Let’s start with some Show and Tell
For my wife’s January birthday, I finally painted the abandoned Perry County farmhouse that sits on a hill across Highway 61 from the family farm where she grew up. Thought y’all might enjoy seeing it.
I also want to take a moment to wish everyone a good week, beginning with Martin Luther King Jr. Day tomorrow. While the tradition of performing a day of service is noble and appreciated, remember also that what Dr. King sought was equity, equality, and justice.
And now, on to The Post….
On this date in 1861, the Missouri General Assembly passed a bill allowing the citizens of Missouri to elect delegates to a State Convention from each senatorial district to determine Missouri’s status in the Union. The convention would be held, according to the bill, on February 28, 1861. Not a single advocate of secession was elected. —Timeline of Historic Missouri: 1861-1869, Missouri State Archives
Also on today’s date in 1919, Congress passed the Prohibition amendment, thus stopping the legal flow of alcohol across the country. In Missouri, as elsewhere, there were varying degrees of compliancy. In St. Louis, gangs of petty thieves and a few individuals fought for the opportunity to slake the thirst of the city through illegal brewing and distilling. As the St. Louis Post-Dispatch reported more than 100 years later, “Enforcement never stopped the flow.” In Kansas City, local police and political authorities were under the influence (pun intended) of political boss Tom Pendergast, and the city remained virtually wide open for alcohol consumption—much of it supplied by frequent visitor Al Capone. One of the reasons Kansas City became known as such a major jazz town is because musicians shut out of bars and clubs in other parts of the country knew they could find gigs—and plenty of drinks—in KC. In 2019, the Missouri Division of Tourism published a great summary of Prohibition in Missouri.
SHOW ME LINKS 🔗
It’s somewhat old news, but it’s such a cool place that I wanted to share with my readers that Bar K St. Louis, the playground for dogs and humans alike, opened in The Grove neighborhood in November. We’ve been fans of Bar K Kansas City, located on KC’s riverfront, since it opened in 2018. Our dog, Kota, isn’t a fan of big crowds of dogs, so we’ve only taken him once, but if you don’t have a dog with you, it’s free to enter Bar K and make all kinds of new dog (and human) friends. We go for burgers and beers a lot, and then we find a spot to sit and watch all the hounds play. I can’t vouch (yet) for the St. Louis location, but the food at Bar K Kansas City is surprisingly good. Here’s a story about Bar K St. Louis from KSDK:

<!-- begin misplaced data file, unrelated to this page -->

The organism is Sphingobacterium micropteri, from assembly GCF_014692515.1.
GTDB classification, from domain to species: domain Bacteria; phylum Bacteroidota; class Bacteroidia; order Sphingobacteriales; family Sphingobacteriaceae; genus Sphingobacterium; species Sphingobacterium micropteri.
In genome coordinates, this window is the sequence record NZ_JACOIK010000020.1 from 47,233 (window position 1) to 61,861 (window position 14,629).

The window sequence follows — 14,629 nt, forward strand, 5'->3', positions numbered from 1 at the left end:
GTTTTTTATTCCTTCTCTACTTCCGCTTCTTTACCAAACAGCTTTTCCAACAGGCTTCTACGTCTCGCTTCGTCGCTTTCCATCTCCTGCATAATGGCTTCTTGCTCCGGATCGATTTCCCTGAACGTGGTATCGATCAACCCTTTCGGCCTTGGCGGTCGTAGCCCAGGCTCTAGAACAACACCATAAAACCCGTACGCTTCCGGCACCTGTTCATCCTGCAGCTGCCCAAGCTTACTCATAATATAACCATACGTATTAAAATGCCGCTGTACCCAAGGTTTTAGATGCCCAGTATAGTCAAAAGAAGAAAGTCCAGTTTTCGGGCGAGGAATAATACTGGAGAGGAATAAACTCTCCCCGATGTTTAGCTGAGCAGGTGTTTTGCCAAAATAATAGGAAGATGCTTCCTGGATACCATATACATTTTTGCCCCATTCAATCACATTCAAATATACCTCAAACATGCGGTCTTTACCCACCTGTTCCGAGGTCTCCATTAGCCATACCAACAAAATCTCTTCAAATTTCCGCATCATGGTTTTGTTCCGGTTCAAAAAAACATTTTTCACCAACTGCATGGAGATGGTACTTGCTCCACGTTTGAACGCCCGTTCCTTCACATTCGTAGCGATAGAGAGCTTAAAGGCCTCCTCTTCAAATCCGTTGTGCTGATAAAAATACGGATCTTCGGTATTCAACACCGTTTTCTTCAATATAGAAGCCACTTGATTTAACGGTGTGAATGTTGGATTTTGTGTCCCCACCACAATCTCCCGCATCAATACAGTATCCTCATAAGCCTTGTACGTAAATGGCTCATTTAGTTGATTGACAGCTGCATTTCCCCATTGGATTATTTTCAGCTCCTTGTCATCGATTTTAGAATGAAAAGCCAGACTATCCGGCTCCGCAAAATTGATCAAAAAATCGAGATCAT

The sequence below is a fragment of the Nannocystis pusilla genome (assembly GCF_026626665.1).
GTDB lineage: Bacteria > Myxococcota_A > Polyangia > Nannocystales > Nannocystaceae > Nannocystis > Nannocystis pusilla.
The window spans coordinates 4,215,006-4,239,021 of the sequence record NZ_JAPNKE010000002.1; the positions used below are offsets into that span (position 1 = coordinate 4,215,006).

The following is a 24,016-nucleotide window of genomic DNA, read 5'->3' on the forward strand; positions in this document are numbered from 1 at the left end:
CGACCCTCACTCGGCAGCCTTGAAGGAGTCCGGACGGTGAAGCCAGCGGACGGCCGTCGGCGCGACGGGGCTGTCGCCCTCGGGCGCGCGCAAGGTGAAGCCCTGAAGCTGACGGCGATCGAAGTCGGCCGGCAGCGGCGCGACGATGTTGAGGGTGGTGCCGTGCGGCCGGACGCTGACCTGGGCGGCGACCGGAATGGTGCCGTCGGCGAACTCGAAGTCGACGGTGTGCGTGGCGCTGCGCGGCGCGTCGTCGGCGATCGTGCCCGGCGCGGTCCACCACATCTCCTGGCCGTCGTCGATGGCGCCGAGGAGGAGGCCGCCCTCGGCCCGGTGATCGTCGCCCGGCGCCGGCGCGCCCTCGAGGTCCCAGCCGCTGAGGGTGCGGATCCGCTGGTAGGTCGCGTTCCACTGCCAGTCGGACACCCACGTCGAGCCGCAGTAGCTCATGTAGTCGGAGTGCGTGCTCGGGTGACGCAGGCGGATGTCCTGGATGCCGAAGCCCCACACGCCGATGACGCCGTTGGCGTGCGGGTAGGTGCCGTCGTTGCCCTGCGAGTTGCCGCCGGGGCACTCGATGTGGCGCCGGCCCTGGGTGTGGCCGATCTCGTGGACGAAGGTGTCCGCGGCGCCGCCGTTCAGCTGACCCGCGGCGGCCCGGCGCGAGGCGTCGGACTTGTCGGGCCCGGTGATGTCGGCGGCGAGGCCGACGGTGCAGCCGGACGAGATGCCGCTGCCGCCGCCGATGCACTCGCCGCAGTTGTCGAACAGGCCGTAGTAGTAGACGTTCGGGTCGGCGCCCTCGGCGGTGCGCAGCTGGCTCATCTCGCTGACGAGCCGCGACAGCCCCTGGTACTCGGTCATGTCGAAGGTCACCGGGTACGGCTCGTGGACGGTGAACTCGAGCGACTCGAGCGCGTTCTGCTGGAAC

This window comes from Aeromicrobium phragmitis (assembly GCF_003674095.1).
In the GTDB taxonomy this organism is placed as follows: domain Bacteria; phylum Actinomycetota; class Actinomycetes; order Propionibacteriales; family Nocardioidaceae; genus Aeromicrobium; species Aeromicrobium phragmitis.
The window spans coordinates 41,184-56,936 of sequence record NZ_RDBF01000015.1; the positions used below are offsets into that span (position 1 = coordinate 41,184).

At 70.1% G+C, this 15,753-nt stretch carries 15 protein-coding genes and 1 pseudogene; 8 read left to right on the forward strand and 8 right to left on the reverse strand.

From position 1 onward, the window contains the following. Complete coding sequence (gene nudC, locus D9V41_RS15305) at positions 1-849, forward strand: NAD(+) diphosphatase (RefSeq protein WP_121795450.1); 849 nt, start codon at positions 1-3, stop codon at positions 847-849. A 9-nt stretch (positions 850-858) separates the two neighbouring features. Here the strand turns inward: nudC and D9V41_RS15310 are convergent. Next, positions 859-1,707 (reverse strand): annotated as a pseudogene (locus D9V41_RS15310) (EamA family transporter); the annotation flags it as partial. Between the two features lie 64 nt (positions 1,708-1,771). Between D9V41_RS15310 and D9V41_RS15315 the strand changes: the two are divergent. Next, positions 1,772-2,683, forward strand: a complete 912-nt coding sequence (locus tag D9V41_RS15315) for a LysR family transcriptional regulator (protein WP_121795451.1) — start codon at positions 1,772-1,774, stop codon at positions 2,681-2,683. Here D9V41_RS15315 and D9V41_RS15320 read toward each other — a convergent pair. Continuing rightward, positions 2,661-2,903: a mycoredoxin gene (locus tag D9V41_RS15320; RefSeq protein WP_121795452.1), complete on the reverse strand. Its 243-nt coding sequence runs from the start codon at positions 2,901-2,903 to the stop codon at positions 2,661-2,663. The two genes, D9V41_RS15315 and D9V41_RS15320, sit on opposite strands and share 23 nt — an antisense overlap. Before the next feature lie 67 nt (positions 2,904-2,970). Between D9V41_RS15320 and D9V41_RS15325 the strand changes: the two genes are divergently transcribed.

A couple of weeks ago, someone decided to post the St. Francois County seal on social media, and the … um … “busy” design went viral on Reddit and Twitter. Some people suggested it was the county’s new design, but it was actually designed in a rush (can you believe that?) by a former presiding commissioner in 2018. If you search for “St. Francois County seal” on Twitter or Reddit, you can find plenty of hilarious (and many rude) comments. In the meantime, the county has formed an anonymous panel to run a contest for a new design, and will be offering a $100 Visa gift card (donated, not coming from public funds) for the winner. The Riverfront Times in St. Louis has more:
The University of Missouri has named a choral hall after alumnus Sheryl Crow, who helped raise funds for the facility. See the story link from Billboard magazine below, but first a Sheryl Crow story I love…
A friend of mine, Shea, who used to work for a major PR firm in Kansas City, grew up in the same hometown as Sheryl Crow: Kennett, Missouri. Shea was a few years younger and didn’t really know Sheryl well, but she did know the Crow family. A time came when there was a business reason for Shea to try to connect with the now-famous Sheryl, so she called the Crow family phone number in Kennett to see if she could connect.
And Sheryl answered the phone.
A bit surprised, Shea asked Sheryl what she was doing at her parents’ house, and the Grammy Award-winning singer-songwriter who once sang back-up for Michael Jackson explained that she had bought some antiques in New Orleans and had rented a truck to haul them up to Kennett.
She had driven the truck from Louisiana to Missouri herself.
I guess fame doesn’t change everyone, eh?
TIME MACHINE 🕰
“Now it’s true as I just said, speaking figuratively, that old man segregation is on his deathbed. But history has proven that social systems have a great last-minute breathing power and the guardians of the status quo are always on hand with their oxygen tents to keep the old order alive. So my friends, segregation is still a fact. But we know this evening as we assemble here that if democracy is to live segregation must die.”
—Martin Luther King Jr., April 10, 1957, in St. Louis
Thanks for reading and sharing this Pure Missouri Post. Don’t forget to check out The KC Downtown Loop, too. In the meantime be well, stay in touch, and have a Happy New Year.